As discussed in an earlier post on this blog, the federal courts will be requiring all electronic filers to move to the PDF/A standard for ECF filings. The Western District of Pennsylvania announced that it is beginning its transition to this format now, and all filings starting on January 1, 2012 must be in the PDF/A standard (link to Court’s PDF announcement).
The PDF/A format should be a longer lasting file format that will allow attorneys and the public to access these records well into the future. The PDF/A standard requires that the files be self-contained and not refer to use any information outside of the file itself. So, all the fonts and other information will be embedded inside the file. There are two types of PDF/A formats—the PDF/A-1a and PDF/A-1b formats. The “a” format requires strict tagging of information, while the “b” format is less stringent. As a practical matter, one will likely need the original source file (for example, the original Microsoft Word file) to create a PDF/A-1a file. This will make it more difficult to convert standard PDF files into PDF/A-1a files. On the other hand, because the PDF/A-1b format is more forgiving, and it should be possible to convert standard PDF files into this format. It appears that the federal courts will accept either PDF/A format.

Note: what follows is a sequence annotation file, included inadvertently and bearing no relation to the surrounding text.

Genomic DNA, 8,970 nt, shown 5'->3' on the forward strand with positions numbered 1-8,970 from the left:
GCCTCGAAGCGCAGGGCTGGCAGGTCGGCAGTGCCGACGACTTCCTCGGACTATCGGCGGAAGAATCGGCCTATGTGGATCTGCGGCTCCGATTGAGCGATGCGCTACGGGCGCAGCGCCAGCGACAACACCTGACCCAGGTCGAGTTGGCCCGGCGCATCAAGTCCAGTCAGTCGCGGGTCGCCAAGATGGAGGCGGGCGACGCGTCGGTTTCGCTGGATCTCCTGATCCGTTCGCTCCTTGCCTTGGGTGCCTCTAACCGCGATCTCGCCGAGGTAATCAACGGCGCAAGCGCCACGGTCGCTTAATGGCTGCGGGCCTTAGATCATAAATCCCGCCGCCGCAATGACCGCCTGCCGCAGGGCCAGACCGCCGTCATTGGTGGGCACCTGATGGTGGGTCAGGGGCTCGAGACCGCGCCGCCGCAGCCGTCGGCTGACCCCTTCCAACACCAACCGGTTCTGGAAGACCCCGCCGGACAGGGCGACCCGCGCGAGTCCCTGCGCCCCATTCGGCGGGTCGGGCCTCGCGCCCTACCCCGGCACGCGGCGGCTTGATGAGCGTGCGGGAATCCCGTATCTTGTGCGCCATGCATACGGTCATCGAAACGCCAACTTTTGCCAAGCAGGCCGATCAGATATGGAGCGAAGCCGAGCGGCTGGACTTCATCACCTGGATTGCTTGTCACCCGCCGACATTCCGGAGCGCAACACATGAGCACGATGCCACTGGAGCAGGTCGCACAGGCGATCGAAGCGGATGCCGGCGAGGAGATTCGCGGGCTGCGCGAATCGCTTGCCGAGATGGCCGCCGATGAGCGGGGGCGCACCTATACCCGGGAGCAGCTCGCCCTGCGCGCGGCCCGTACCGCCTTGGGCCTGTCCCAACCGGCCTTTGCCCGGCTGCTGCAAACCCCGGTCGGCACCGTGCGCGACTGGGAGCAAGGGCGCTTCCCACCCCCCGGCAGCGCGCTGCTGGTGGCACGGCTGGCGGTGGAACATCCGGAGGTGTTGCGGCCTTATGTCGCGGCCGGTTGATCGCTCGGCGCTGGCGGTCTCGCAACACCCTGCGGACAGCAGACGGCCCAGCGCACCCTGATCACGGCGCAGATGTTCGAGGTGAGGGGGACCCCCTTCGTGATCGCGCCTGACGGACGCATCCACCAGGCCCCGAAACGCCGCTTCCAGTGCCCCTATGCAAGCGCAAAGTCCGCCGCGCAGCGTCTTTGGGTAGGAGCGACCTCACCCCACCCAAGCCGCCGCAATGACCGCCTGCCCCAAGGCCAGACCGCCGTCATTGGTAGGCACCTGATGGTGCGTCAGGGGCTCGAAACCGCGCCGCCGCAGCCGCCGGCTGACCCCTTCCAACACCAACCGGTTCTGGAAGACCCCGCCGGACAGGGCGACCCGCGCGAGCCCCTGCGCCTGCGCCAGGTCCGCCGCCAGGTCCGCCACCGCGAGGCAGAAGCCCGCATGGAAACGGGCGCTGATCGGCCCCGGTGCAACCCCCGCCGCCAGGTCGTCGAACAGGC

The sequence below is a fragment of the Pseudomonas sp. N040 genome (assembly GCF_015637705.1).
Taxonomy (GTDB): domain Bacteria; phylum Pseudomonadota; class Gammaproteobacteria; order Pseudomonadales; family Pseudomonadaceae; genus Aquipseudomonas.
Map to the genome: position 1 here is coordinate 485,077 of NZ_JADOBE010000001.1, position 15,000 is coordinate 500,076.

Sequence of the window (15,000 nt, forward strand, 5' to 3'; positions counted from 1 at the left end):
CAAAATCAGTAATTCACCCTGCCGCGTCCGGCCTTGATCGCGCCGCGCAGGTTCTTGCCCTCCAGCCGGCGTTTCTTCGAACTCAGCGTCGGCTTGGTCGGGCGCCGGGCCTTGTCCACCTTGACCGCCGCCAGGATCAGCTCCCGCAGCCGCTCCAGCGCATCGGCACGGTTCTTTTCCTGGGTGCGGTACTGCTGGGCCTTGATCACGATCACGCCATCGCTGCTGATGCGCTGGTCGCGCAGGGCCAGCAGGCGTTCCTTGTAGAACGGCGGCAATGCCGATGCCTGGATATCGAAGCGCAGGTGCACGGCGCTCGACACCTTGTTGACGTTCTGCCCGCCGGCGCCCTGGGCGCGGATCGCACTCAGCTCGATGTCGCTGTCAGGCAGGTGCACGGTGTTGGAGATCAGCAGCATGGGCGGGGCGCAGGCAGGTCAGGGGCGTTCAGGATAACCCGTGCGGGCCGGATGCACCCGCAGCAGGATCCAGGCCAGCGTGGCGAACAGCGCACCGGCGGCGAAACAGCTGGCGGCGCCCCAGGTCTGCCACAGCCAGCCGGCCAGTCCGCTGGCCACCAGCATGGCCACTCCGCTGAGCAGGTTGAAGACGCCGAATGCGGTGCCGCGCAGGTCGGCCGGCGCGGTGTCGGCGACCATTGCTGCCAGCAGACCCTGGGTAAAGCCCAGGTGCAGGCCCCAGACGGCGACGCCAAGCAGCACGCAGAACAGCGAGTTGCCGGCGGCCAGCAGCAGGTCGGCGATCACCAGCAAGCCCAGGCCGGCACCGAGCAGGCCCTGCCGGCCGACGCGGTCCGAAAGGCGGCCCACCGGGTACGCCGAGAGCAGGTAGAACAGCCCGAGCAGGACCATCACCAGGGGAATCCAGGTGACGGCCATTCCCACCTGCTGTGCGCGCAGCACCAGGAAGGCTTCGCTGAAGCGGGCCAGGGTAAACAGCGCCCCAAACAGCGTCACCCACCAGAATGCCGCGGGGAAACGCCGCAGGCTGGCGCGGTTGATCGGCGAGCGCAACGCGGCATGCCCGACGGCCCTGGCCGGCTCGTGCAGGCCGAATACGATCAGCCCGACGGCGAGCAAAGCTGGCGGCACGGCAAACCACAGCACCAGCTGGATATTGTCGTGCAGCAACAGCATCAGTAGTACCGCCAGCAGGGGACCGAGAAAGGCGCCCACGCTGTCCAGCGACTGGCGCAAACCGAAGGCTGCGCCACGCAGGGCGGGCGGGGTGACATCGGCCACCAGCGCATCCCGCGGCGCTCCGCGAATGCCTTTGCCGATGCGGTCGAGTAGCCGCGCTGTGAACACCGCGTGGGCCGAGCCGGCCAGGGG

There are a variety of websites offering advice and tutorials to help ease the transition to the PDF/A format. The Adobe Acrobat for Legal Professionals website recently posted a tutorial on using the save as feature in Acrobat 9 and X to create or convert files into the PDF/A format. It also hosted a webcast on the topic that can be viewed here.
For additional information:
- Federal Court FAQ regarding PDF/A change
- past Adobe Acrobat for Legal Professionals blog posts on this topic 1, 2, 3, 4
- ISO 19005-1:2005 FAQ describing the standard (downloads FAQ)
- PDF/A compliance organization FAQ